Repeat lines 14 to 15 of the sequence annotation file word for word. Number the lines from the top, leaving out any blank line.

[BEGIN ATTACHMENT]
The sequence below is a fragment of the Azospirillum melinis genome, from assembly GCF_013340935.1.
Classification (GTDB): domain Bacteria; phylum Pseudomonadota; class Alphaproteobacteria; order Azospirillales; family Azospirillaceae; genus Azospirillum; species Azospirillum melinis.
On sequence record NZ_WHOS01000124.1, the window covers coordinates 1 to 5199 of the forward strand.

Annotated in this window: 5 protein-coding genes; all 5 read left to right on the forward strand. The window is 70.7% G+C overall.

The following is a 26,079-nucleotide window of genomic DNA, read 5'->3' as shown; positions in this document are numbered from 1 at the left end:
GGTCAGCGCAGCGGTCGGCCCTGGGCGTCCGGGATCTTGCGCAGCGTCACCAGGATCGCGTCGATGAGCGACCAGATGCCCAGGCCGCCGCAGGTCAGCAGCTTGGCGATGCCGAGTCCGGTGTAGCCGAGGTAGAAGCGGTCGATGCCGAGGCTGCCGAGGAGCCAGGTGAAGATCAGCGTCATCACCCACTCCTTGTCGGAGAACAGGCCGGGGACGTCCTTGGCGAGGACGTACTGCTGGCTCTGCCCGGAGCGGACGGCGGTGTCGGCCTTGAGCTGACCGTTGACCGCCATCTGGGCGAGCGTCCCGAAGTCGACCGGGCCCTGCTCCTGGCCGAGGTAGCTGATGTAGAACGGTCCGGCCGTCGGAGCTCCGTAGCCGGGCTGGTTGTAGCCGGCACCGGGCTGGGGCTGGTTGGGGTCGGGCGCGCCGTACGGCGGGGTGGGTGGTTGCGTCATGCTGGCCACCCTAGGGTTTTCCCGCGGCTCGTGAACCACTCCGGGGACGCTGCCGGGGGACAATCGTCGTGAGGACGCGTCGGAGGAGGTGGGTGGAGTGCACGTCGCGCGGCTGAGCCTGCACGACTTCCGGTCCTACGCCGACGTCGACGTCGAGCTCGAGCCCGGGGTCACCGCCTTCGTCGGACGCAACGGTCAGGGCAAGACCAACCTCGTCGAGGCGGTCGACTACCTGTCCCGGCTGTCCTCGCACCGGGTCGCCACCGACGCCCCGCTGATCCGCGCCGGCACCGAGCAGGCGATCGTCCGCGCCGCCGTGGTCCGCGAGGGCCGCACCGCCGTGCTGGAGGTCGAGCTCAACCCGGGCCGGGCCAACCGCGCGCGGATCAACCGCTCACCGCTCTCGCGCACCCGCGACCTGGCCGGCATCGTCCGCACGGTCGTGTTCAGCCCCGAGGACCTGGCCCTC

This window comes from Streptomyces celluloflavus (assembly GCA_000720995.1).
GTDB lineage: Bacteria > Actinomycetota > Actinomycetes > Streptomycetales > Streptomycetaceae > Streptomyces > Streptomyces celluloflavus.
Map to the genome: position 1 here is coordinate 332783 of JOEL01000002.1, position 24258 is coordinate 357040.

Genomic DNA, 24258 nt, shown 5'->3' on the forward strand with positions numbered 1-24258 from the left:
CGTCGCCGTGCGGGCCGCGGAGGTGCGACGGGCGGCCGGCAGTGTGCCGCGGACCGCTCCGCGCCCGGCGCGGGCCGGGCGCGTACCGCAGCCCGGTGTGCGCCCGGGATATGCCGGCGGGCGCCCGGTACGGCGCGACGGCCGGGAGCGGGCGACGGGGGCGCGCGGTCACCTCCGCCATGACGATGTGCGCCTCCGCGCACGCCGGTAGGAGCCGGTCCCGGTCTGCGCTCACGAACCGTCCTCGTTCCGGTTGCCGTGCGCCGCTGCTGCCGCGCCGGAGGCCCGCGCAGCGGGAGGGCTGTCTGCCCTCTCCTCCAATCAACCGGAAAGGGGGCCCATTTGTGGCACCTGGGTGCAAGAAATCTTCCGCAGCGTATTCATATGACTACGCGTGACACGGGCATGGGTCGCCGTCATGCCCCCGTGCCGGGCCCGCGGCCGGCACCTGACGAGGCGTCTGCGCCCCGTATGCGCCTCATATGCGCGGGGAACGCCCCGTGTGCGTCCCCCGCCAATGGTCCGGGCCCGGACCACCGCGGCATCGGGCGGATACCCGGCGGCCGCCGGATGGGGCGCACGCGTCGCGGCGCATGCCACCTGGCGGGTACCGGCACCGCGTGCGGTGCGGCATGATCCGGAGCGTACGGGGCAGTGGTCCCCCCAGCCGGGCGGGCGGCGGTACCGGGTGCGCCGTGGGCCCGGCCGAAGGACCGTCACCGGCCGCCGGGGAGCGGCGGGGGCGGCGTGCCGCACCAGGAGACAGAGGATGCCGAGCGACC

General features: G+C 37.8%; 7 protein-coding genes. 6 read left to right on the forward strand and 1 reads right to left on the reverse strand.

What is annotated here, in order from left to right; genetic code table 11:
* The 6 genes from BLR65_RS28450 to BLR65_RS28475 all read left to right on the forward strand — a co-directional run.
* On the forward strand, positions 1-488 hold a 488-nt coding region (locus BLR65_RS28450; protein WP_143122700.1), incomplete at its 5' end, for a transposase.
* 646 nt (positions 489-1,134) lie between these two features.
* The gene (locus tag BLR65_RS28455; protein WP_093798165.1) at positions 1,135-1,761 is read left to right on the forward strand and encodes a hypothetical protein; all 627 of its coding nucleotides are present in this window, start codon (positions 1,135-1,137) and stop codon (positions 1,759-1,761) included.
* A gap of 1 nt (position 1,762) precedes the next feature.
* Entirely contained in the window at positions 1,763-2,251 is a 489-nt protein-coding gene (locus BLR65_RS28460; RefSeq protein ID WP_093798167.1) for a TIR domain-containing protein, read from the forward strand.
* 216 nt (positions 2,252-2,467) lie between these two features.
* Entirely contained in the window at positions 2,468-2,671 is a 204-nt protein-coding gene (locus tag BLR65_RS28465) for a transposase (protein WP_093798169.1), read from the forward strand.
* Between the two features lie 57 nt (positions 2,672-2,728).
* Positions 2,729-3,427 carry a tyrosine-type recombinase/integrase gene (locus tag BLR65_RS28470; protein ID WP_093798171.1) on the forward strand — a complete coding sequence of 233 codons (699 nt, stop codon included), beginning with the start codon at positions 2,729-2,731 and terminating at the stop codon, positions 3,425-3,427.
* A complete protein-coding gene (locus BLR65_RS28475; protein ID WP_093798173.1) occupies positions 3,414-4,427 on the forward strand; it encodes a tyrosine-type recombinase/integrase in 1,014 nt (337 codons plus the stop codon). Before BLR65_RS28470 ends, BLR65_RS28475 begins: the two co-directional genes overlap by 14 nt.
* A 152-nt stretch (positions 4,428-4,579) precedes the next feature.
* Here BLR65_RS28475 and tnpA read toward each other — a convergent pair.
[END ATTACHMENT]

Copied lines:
* The 6 genes from BLR65_RS28450 to BLR65_RS28475 all read left to right on the forward strand — a co-directional run.
* On the forward strand, positions 1-488 hold a 488-nt coding region (locus BLR65_RS28450; protein WP_143122700.1), incomplete at its 5' end, for a transposase.